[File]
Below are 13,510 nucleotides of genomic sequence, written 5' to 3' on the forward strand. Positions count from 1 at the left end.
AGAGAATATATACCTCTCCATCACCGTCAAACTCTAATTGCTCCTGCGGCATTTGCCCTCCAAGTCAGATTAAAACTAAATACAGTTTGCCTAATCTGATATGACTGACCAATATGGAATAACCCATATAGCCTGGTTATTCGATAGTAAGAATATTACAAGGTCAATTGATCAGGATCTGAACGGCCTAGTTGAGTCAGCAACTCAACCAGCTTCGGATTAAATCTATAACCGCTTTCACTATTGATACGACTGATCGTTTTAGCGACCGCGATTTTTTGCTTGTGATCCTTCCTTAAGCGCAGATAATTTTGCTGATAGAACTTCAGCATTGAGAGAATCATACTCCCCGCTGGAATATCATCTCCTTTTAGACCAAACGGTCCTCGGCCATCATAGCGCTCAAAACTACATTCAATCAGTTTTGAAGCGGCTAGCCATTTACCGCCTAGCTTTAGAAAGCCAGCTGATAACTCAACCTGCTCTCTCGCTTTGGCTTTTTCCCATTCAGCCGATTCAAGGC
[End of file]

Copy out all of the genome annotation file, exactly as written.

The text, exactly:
Below are 13,510 nucleotides of genomic sequence, written 5' to 3' on the forward strand. Positions count from 1 at the left end.
AGAGAATATATACCTCTCCATCACCGTCAAACTCTAATTGCTCCTGCGGCATTTGCCCTCCAAGTCAGATTAAAACTAAATACAGTTTGCCTAATCTGATATGACTGACCAATATGGAATAACCCATATAGCCTGGTTATTCGATAGTAAGAATATTACAAGGTCAATTGATCAGGATCTGAACGGCCTAGTTGAGTCAGCAACTCAACCAGCTTCGGATTAAATCTATAACCGCTTTCACTATTGATACGACTGATCGTTTTAGCGACCGCGATTTTTTGCTTGTGATCCTTCCTTAAGCGCAGATAATTTTGCTGATAGAACTTCAGCATTGAGAGAATCATACTCCCCGCTGGAATATCATCTCCTTTTAGACCAAACGGTCCTCGGCCATCATAGCGCTCAAAACTACATTCAATCAGTTTTGAAGCGGCTAGCCATTTACCGCCTAGCTTTAGAAAGCCAGCTGATAACTCAACCTGCTCTCTCGCTTTGGCTTTTTCCCATTCAGCCGATTCAAGGC